Tuesday, July 31, 2007

Back in the USSR

Actually, I'm back in Israel, but I can't get over how many Russian names I'm seeing. From the woman who stamped my passport to guy hitting up for Tzedaka, the Former Soviets are everywhere. Big difference from last time I was here, but I'm glad for it. Not really sure how many are actually Jewish, though..

The other big difference is the place definitely seems more frummed-out than I remember. It's especially noticable in the Central Shopping area of Ramat Bet Shemesh where despite the 95 degree heat all the guys are wearing black pants and jackets and all the women and girls are covered from head to toe with winter-wear. Well, the women have no choice, judging by the dress code plastered in large letters over one of the taller buildings.

Ah yes, no place like home.

Wherever I am, my blog turns towards Eretz Yisrael

11 comments:

Chana said...

Psychotoddler, my friend, you amuse me greatly. And hurrah for Russians! They rock!

Everyone rocks, actually.

Today's a good day.

Jameel @ The Muqata said...

PT: Its Ramat Beit Shemesh...the entire country isn't frummed out.

Trust me :)

(and welcome home!)

RaggedyMom said...

We joke that since my husband speaks Russian to the kids, and the fact that they speak mostly English, and that I toy with the idea of speaking Hebrew to them from time to time, they'll turn out to be the perfect Israelis.

Ironically, most of RaggedyDad's relatives who are halachically Jewish went to Germany from Russia, and most of the non-Jewish ones are in Israel.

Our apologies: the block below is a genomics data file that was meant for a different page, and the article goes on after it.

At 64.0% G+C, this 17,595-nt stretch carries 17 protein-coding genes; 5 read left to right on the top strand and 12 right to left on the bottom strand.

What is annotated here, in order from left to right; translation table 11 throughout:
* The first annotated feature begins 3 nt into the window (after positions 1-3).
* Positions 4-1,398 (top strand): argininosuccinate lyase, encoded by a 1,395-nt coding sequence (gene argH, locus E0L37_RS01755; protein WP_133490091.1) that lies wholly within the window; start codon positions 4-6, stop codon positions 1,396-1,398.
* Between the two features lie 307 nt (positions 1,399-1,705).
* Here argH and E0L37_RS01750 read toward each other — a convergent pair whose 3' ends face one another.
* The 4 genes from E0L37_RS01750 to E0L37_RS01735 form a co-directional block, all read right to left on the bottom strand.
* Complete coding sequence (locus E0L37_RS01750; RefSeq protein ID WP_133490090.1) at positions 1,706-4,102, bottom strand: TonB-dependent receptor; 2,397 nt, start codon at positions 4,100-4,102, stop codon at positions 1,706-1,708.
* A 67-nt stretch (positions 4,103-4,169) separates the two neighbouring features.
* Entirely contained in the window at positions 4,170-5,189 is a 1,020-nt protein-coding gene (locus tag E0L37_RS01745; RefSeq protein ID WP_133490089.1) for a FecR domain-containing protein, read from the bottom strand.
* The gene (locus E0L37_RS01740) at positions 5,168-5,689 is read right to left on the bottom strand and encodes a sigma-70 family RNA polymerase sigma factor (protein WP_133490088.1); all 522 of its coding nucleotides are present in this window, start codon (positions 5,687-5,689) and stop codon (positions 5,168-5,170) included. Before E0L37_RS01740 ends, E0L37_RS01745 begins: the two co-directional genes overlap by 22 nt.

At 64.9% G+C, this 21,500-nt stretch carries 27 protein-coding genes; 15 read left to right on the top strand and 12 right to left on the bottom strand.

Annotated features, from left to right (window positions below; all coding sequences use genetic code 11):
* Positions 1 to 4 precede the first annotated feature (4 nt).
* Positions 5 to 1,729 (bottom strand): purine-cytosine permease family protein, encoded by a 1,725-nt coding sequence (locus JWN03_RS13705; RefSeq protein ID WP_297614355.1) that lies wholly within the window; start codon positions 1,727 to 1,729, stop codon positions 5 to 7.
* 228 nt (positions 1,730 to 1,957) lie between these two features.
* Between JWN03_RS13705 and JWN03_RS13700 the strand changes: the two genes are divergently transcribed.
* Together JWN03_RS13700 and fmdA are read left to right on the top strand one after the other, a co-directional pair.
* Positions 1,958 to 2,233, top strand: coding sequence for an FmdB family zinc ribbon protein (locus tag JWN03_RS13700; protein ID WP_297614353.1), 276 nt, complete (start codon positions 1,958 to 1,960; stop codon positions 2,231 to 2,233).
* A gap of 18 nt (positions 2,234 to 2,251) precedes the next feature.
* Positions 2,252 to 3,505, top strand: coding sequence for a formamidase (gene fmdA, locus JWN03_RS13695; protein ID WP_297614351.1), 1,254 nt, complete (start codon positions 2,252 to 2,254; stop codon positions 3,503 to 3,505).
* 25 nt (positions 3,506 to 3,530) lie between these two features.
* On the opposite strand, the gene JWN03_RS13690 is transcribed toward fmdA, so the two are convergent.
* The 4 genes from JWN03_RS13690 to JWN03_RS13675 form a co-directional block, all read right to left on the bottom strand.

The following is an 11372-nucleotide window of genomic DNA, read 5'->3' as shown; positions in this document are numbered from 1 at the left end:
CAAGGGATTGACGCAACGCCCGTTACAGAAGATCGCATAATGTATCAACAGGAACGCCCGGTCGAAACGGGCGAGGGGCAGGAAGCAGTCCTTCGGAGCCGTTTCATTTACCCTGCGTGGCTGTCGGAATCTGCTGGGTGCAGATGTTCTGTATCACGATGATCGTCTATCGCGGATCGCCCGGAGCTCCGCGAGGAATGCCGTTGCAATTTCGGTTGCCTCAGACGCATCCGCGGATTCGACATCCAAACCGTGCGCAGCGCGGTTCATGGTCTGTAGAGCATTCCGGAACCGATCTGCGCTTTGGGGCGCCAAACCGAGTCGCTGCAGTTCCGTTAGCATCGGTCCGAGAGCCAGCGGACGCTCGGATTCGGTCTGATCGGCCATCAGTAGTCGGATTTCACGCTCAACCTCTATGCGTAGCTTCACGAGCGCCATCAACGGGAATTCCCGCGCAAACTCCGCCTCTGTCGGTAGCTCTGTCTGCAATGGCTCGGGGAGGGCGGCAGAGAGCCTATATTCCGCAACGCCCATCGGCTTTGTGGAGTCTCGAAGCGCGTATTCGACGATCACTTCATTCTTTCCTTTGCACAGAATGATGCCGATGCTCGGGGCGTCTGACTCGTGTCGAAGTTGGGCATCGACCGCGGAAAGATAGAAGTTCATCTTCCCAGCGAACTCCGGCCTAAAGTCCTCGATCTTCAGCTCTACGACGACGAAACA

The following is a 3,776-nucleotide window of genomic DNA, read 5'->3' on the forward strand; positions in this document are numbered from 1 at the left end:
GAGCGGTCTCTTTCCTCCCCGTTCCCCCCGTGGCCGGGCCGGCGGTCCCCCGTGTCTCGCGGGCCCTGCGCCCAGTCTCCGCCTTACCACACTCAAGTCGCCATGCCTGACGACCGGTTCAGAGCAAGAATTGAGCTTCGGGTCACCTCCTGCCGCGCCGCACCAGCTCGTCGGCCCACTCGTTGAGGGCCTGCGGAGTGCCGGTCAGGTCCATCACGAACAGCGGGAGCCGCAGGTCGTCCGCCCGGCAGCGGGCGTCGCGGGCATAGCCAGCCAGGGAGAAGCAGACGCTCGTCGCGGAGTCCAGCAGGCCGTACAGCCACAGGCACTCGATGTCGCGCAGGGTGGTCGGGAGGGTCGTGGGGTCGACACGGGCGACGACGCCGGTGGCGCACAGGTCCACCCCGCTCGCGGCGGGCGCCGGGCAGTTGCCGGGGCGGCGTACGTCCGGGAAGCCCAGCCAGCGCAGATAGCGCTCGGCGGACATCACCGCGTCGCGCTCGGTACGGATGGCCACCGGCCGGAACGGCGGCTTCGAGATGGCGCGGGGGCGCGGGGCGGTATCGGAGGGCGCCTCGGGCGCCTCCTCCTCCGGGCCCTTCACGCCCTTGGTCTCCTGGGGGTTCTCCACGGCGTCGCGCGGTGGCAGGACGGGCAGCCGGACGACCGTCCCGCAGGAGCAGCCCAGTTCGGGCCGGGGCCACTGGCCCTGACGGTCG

Seems like we thought Israel was polarized all along, but with the simultaneous chareidization and non-Jewish influx, it may have just been the tip of the iceberg.

Eitan Ha'ahzari said...

You hit on a good point. Less and less Russian immigrants are Jewish. I believe this is the biggest single reason for Israeli Russophobia. I, myself, was born in Moscow, USSR(back then) and came to America at the age of 7.

I really enjoyed reading the previous comment. Since I speak English, Russian and Hebrew and my wife speaks Russian and Hebrew(her Hebrew is better than mine since she works in an almost-all-Israeli company) our (future) kids will probably end up speaking all three languages, G-d willing;)

PsychoToddler said...

Or, you can do like my folks and use Russian as your "secret language." Then the only words your kids will learn will be swear words.

Psha KREFT!

tnspr569 said...

PT- yeah, seriously, check out more of the country before making a judgement. I sure hope you get some real touring in over the course of this trip :)

Enjoy!

RaggedyMom said...

My parents' secret language is Yiddish. Now my brother who became a Breslover sends his kids to a Yiddish-speaking school in Yerushalayim, so they'll get the rest of us in on the secrets.

I should have listened to RaggedyDad when he wanted to teach me Flemish and had that be our secret language. If anything, he and my kids will use Russian as a secret language against me!

PsychoToddler said...

trsnpr: Of course. Just droppin' a few thoughts here and there. Literally.

Jack's Shack said...

I'd like to share a few words in my secret language.




Did you get that? Since it is a secret I wrote it in invisible ink.

Ari Kinsberg said...

PT:

when my grandmother (who is russian) came with to israel a few years ago she got such a big kick out of seeing all the russians (and russian sigage). she kept on asking every russian-looking soldier where he was from to find those from home town. but i think she almost had a heart attack when she came across an ethopian soldier who spoke some russian.

RAGGEDYMOM:

"he and my kids will use Russian as a secret language against me!"

i have the same fear with my son and my wife, though i have been learning some to preclude this eventuality.

JACK'S SHACK:

LOL

mnuez said...

Yeah, I know how you feel. After a few years in Israel i thought i had finally learnt Hebrew only to later find out it was Russian.

mnuez
www.mnuez.blogspot.com

Search the Muqata

Loading...

LinkWithin

Related Posts with Thumbnails